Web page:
Washington Post: He fled Congo to work in a U.S. meat plant. Then he — and hundreds of his co-workers — got the coronavirus. . “When local health officials moved to close one of the country’s biggest meatpacking plants amid a major coronavirus outbreak in April, Vice President Pence and one of the nation’s leading health officials pushed to keep the plant operating, against the advice of top local and state health officials, according to records and interviews. The JBS Greeley plant, which employs more than 3,000 people, closed and reopened eight days later. Since then, three plant workers have died of covid-19, bringing the total number of employee deaths from the virus to six, according to state health officials. All told, about 300 employees have tested positive, making the plant the site of Colorado’s third-largest outbreak.”


New York Times: The Unique U.S. Failure to Control the Virus. “China committed the first major failure, silencing doctors who tried to raise alarms about the virus and allowing it to escape from Wuhan. Much of Europe went next, failing to avoid enormous outbreaks. Today, many countries — Japan, Canada, France, Australia and more — are coping with new increases in cases after reopening parts of society. Yet even with all of these problems, one country stands alone, as the only affluent nation to have suffered a severe, sustained outbreak for more than four months: the United States.”

BBC: Coronavirus: New £10,000 fines for organisers of illegal raves from Friday. “Police in England will be able to fine organisers of illegal gatherings of more than 30 people such as raves up to £10,000 from Friday, ministers say. Those who attend gatherings and those who do not wear face coverings where it is mandatory can be given a £100 fine, doubling on each offence up to £3,200.”


New York Times: With Old Allies Turning Against Her, Birx Presses On Against the Coronavirus. “Old allies and public health experts have expressed disgust at her accommodations to Mr. Trump and, more so, at the performance of the federal response she is supposed to be leading against the most devastating public health crisis in a century. Ms. Pelosi said she had lost confidence in Dr. Birx, while Mr. Trump called her ‘pathetic’ after she suggested the obvious: The coronavirus is in a ‘new phase’ and is spreading rampantly.”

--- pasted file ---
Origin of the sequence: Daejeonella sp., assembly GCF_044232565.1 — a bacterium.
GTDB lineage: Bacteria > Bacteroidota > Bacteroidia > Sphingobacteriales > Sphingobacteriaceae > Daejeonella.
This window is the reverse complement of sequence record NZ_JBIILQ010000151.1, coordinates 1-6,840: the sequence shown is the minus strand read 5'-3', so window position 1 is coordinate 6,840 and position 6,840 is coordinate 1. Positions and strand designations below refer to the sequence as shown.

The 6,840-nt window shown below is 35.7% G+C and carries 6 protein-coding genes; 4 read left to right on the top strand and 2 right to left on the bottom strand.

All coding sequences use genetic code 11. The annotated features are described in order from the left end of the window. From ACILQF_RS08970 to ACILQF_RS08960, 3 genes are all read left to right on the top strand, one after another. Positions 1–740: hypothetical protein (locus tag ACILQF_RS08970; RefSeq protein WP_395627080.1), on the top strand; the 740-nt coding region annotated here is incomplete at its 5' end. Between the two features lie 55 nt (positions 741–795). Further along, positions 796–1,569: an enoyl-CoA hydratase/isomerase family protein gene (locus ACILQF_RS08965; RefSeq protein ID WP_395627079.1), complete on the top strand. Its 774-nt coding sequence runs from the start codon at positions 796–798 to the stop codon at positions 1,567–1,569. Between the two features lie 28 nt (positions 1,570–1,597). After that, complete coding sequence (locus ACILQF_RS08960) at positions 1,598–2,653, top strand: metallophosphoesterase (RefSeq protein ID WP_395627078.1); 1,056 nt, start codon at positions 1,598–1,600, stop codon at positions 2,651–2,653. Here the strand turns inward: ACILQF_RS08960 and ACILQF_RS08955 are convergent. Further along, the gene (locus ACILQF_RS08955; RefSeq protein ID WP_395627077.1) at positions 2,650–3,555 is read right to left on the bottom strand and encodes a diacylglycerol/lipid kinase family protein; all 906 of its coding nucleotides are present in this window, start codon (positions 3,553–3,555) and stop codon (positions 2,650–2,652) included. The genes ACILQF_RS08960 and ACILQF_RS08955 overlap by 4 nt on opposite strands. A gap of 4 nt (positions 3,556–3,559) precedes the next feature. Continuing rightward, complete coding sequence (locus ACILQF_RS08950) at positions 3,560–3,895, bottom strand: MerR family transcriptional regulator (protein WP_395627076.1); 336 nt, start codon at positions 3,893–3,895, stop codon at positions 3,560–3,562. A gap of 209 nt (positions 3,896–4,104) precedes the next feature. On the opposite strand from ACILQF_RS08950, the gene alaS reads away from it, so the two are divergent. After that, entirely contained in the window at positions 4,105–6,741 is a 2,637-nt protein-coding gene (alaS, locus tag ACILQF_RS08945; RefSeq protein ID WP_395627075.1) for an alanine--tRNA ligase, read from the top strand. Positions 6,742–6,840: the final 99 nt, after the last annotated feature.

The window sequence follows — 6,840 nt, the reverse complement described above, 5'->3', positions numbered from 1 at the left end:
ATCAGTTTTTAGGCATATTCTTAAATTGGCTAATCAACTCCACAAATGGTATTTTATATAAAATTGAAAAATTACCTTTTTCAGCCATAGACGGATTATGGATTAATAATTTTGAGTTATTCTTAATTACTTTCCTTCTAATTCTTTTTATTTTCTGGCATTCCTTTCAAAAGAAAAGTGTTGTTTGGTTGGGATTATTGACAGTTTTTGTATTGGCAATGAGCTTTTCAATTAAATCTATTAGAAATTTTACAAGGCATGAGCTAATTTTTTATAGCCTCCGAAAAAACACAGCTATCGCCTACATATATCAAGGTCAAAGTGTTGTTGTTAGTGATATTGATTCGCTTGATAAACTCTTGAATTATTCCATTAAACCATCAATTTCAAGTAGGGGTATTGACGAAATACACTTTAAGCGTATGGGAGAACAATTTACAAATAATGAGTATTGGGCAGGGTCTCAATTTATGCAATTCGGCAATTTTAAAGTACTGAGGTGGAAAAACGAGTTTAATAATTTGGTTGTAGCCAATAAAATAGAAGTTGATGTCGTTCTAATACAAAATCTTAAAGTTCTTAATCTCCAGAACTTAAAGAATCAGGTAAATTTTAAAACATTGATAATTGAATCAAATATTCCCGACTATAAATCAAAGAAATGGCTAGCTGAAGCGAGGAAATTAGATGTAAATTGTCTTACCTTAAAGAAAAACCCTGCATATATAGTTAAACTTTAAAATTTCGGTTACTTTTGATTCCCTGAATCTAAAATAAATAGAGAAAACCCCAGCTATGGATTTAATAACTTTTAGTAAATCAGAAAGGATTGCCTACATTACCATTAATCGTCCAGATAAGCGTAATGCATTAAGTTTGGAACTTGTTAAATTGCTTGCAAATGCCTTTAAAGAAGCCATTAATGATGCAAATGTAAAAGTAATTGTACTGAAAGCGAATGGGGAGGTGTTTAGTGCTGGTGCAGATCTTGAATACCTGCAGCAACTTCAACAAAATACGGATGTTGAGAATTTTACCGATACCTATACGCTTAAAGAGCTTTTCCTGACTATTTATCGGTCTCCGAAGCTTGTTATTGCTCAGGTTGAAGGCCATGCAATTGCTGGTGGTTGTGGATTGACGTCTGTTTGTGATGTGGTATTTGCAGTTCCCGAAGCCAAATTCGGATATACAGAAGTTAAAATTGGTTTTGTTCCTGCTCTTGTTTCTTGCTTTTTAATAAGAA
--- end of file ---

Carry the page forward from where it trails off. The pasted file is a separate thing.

BBC: ‘It’s a scary time for stand-up comedians’. “The last real comedy show that stand-up Rob Broderick played to a room full of real people was in mid-March, at Adelaide’s Corona Theatre. ‘Literally the last words I said on a stage were, “Goodnight Corona!”‘ he tells the BBC. ‘Then it was 24 hours in the air, and when I landed most of my work was gone.'”


ESPN: Inside the NBA bubble’s unofficial wine club. “IN THE DAYS leading up to the NBA’s Florida reboot, New Orleans Pelicans guard JJ Redick contemplated what provisions to bring for a stay in the Orlando bubble that would last at least five weeks. He initially focused only on the necessities and packed light. Then on July 8, once he arrived with the Pelicans at their appointed hotel, the Yacht Club, Redick gauged his room and hotel amenities. One of his first efforts was to examine the wine list.”


Keystone: No One Knows How to Best Protect the 26 Million Kids Who Take the Bus to School. “School districts nationwide puzzling over how to safely educate children during a pandemic have a more immediate challenge — getting 26 million bus-riding students there in the first place. Few challenges are proving to be more daunting than figuring out how to maintain social distance on school buses. A wide array of strategies have emerged to reduce the health risks but nobody has found a silver bullet.”

St. Olaf College: Adventures in the New Humanities: We’re in the Zone, but it’s The Twilight Zone. “Everyone I’ve talked to is nervous/worried/scared. The very thought of teaching seems considerably more daunting than it did last spring. Last spring was an improvised endeavor; this fall we had ample time to plan. Expectations are high. One need only communicate with a first-year student to read, or hear, or virtually see that they are exclamation-point and squeaky-voiced excited. Returning students are looking forward to returning and hoping for a version of what Warren G. Harding might have called ‘normalcy,’ even though they too might be hearing eerie music in their heads. And we, despite all our fears, concerns, worries, and insecurities, have high expectations for ourselves. As an institution, we have always taken teaching seriously, but in the Twilight Zone of what The New York Times calls the ‘strangest year,’ there is no normalcy, only shifting sands.”

Daily Tar Heel: Records from before reopening show experts warned UNC of COVID-19 outbreaks. “Students, faculty and staff are saying they expected UNC to close due to COVID-19 spikes before the announcement Monday that undergraduate courses would shift to remote learning — and documents obtained by The Daily Tar Heel show that the administration received warning months ago from top medical professionals at the University. Experts sent messages about the likelihood of a COVID-19 outbreak in the event that the University reopened dorms and on-campus experiences.”